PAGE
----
Illegal, unreported and unregulated (IUU) fishing is a major contributor to declining fish stocks and marine habitat destruction. Globally, IUU fishing takes many forms both within nationally-controlled waters and on the high seas. While it is not known for sure how much IUU fishing is taking place, it is estimated that IUU fishing accounts for about 30 per cent of all fishing activity worldwide.
The worldwide value of IUU catches is somewhere between $4 billion and $9 billion per year. Approximately $1.25 billion of this illegally captured fish is thought to be taken from the high seas, with the remainder fished illegally within 200-mile limits of coastal states. Illegal fishing is most prevalent where governance measures to manage fisheries are the weakest, which explains why developing countries are the hardest hit by IUU fishing. An estimated $1 billion in IUU fishing is happening in the coastal waters of sub-Saharan Africa each year.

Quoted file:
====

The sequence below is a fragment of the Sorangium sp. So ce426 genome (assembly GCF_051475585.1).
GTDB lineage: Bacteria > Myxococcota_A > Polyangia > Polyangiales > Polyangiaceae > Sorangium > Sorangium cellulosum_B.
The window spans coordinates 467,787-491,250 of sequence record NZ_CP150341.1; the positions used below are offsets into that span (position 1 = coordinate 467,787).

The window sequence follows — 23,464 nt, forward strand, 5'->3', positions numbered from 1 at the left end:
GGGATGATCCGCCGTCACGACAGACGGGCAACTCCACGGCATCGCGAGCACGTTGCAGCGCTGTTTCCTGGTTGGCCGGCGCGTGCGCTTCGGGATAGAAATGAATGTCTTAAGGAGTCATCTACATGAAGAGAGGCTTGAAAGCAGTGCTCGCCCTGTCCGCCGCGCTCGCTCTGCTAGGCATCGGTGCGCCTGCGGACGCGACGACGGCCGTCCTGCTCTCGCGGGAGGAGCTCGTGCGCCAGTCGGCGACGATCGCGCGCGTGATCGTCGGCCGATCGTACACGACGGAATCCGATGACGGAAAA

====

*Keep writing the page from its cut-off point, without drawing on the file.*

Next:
Strong governance of the high seas through regional fisheries management organizations (RFMOs) is integral to reducing illegal fishing activities. An increasing number of RFMOs are using port and trade measures to discourage IUU fishing activity. Measures include not allowing vessels suspected of fishing illegally to dock or unload in a country’s port, developing IUU fishing lists of vessels taking part in illegal fishing activities, and scrapping vessels found guilty of multiple illegal fishing offences.
Illegal fishing refers to:
Unreported fishing refers to:
Unregulated fishing refers to: